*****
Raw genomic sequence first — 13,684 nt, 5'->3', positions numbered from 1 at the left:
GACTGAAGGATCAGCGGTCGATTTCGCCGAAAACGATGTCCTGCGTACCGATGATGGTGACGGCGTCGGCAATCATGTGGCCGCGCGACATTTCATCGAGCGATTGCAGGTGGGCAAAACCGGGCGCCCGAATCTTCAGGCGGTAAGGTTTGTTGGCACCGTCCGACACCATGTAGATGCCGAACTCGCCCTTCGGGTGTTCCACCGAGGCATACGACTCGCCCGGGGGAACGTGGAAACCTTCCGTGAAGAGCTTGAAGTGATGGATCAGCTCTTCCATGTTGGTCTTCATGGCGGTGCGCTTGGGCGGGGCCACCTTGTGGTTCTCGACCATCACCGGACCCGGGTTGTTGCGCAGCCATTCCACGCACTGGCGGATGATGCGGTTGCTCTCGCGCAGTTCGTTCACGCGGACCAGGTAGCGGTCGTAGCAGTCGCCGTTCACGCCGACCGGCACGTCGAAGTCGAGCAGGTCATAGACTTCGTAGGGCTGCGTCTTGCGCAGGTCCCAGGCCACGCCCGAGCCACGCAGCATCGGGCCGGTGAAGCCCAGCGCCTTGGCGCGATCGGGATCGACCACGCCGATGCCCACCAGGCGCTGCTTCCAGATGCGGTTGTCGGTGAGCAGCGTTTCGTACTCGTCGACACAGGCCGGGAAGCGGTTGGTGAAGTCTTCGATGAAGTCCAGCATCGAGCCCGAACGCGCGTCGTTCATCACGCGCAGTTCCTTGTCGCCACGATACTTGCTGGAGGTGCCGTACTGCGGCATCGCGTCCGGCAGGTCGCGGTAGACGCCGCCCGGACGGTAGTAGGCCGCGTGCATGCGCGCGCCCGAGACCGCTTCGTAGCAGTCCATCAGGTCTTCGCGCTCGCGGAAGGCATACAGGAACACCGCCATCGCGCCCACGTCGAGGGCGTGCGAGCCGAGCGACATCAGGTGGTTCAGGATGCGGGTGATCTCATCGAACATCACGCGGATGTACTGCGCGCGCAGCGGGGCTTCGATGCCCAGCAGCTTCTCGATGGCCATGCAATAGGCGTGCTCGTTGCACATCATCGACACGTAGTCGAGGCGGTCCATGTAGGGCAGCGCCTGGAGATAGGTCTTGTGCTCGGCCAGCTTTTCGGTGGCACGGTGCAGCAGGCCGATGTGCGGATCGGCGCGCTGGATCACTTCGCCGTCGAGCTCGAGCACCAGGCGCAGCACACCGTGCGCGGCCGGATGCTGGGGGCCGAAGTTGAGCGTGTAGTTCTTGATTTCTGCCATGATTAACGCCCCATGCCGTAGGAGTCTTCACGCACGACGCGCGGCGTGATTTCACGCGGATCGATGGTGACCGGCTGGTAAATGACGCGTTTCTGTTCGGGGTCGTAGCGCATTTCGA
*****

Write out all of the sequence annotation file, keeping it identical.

Raw genomic sequence first — 13,684 nt, 5'->3', positions numbered from 1 at the left:
GACTGAAGGATCAGCGGTCGATTTCGCCGAAAACGATGTCCTGCGTACCGATGATGGTGACGGCGTCGGCAATCATGTGGCCGCGCGACATTTCATCGAGCGATTGCAGGTGGGCAAAACCGGGCGCCCGAATCTTCAGGCGGTAAGGTTTGTTGGCACCGTCCGACACCATGTAGATGCCGAACTCGCCCTTCGGGTGTTCCACCGAGGCATACGACTCGCCCGGGGGAACGTGGAAACCTTCCGTGAAGAGCTTGAAGTGATGGATCAGCTCTTCCATGTTGGTCTTCATGGCGGTGCGCTTGGGCGGGGCCACCTTGTGGTTCTCGACCATCACCGGACCCGGGTTGTTGCGCAGCCATTCCACGCACTGGCGGATGATGCGGTTGCTCTCGCGCAGTTCGTTCACGCGGACCAGGTAGCGGTCGTAGCAGTCGCCGTTCACGCCGACCGGCACGTCGAAGTCGAGCAGGTCATAGACTTCGTAGGGCTGCGTCTTGCGCAGGTCCCAGGCCACGCCCGAGCCACGCAGCATCGGGCCGGTGAAGCCCAGCGCCTTGGCGCGATCGGGATCGACCACGCCGATGCCCACCAGGCGCTGCTTCCAGATGCGGTTGTCGGTGAGCAGCGTTTCGTACTCGTCGACACAGGCCGGGAAGCGGTTGGTGAAGTCTTCGATGAAGTCCAGCATCGAGCCCGAACGCGCGTCGTTCATCACGCGCAGTTCCTTGTCGCCACGATACTTGCTGGAGGTGCCGTACTGCGGCATCGCGTCCGGCAGGTCGCGGTAGACGCCGCCCGGACGGTAGTAGGCCGCGTGCATGCGCGCGCCCGAGACCGCTTCGTAGCAGTCCATCAGGTCTTCGCGCTCGCGGAAGGCATACAGGAACACCGCCATCGCGCCCACGTCGAGGGCGTGCGAGCCGAGCGACATCAGGTGGTTCAGGATGCGGGTGATCTCATCGAACATCACGCGGATGTACTGCGCGCGCAGCGGGGCTTCGATGCCCAGCAGCTTCTCGATGGCCATGCAATAGGCGTGCTCGTTGCACATCATCGACACGTAGTCGAGGCGGTCCATGTAGGGCAGCGCCTGGAGATAGGTCTTGTGCTCGGCCAGCTTTTCGGTGGCACGGTGCAGCAGGCCGATGTGCGGATCGGCGCGCTGGATCACTTCGCCGTCGAGCTCGAGCACCAGGCGCAGCACACCGTGCGCGGCCGGATGCTGGGGGCCGAAGTTGAGCGTGTAGTTCTTGATTTCTGCCATGATTAACGCCCCATGCCGTAGGAGTCTTCACGCACGACGCGCGGCGTGATTTCACGCGGATCGATGGTGACCGGCTGGTAAATGACGCGTTTCTGTTCGGGGTCGTAGCGCATTTCGA